I believe the document is truly unique. Having lived through that era, I found nevertheless that there were countless aspects to the man and his works that I had simply not been aware of. I bought the package after seeing it played elsewhere. It was a bargain. I expect to see it many times again over the coming years."
Some extraordinary newsreels of Warm Springs, Georgia
Robert J. Scheppy | Zhu Hai, China | 03/30/2007
(5 out of 5 stars)
"I was very surprised to see the extraordinary newsreels of FDR in Warms Springs, Georgia using a wheel-chair and then swimming with young people who also had polio. On television, I had always seen the standard footage of FDR giving speeches. The film explains the great lengths FDR went through to improve his body control, so as not to be pitied or viewed as a cripple. After several years of tough times, FDR was ready to be president - as he knew he could be. Special thanks to Curtis Roosevelt, grandson, for his well-prepared remarks on the character of FDR and Eleanor Roosevelt."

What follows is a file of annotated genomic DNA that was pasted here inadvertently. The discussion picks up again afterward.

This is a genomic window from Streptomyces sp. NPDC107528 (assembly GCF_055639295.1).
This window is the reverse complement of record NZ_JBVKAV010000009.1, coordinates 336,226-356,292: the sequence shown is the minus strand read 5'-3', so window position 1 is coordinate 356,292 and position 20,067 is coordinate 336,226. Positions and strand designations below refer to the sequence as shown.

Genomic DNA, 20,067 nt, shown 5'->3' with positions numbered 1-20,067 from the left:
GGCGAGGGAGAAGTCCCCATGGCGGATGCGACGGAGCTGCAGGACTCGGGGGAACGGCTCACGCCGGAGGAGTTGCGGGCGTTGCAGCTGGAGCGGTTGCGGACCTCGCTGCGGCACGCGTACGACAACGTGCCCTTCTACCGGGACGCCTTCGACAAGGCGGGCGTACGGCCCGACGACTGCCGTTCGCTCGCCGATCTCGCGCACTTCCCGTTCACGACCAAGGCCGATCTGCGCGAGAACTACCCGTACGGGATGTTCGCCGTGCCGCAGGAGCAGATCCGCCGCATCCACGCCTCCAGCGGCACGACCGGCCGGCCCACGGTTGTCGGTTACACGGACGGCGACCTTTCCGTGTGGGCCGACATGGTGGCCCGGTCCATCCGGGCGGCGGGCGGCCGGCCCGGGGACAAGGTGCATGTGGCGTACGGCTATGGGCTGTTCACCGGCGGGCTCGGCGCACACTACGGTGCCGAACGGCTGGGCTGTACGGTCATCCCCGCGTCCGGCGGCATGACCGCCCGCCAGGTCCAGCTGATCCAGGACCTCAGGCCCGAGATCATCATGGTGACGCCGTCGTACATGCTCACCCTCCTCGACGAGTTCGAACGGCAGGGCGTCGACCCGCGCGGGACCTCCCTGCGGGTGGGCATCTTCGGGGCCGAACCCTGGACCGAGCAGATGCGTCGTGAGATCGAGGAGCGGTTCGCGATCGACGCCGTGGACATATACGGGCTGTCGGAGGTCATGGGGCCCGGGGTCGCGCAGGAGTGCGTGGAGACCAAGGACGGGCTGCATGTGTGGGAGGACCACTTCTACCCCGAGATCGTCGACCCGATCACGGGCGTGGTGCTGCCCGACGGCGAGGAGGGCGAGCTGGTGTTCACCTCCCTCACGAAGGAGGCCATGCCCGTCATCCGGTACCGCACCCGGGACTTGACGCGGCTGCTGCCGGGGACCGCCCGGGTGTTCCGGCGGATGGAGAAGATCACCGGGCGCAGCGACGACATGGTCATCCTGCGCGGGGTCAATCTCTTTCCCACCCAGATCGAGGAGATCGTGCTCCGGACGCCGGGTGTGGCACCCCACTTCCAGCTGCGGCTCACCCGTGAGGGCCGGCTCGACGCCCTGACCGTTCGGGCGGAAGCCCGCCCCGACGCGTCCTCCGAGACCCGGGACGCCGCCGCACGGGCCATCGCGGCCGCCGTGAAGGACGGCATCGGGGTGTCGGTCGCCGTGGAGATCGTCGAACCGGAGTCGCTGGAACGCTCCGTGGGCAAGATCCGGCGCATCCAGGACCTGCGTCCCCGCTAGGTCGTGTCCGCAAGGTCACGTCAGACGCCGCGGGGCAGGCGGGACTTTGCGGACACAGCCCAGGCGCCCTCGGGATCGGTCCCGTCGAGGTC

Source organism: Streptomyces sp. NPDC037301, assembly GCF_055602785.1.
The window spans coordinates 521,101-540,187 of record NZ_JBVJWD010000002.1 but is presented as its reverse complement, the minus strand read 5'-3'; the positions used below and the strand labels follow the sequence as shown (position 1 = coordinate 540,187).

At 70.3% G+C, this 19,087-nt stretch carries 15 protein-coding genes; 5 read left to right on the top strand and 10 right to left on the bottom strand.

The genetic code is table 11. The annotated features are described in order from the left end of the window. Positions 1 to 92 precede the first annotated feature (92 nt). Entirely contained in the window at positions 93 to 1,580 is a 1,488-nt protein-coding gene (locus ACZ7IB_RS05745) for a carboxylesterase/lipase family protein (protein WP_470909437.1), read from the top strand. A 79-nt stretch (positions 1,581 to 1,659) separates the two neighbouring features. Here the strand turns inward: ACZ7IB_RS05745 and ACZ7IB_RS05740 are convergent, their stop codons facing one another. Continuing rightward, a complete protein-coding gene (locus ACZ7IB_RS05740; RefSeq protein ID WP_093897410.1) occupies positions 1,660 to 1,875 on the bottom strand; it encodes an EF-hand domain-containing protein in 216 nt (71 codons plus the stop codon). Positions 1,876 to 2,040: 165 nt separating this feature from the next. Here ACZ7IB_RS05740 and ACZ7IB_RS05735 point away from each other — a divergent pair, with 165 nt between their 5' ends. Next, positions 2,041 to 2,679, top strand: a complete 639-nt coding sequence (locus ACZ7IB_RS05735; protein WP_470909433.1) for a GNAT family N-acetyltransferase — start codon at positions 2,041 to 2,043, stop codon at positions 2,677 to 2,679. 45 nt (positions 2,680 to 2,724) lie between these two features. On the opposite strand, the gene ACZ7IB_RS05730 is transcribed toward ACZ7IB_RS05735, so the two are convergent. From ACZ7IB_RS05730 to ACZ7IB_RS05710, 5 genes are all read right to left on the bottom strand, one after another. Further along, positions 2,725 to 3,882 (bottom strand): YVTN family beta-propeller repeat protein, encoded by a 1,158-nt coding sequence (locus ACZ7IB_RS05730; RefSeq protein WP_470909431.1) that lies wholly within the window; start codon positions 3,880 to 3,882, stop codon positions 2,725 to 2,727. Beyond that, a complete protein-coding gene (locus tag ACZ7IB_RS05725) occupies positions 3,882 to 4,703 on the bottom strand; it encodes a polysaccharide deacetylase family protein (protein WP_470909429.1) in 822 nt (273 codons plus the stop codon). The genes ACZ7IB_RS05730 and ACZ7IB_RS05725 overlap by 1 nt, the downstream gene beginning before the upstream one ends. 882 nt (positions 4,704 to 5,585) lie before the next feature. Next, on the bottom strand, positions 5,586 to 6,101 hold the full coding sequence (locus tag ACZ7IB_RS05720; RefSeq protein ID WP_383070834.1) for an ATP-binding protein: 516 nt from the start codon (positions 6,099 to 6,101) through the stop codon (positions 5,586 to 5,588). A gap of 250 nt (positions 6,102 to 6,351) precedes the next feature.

FDR And The New Deal- The Last Gasp The Last Time
Alfred Johnson | boston, ma | 12/06/2008
(5 out of 5 stars)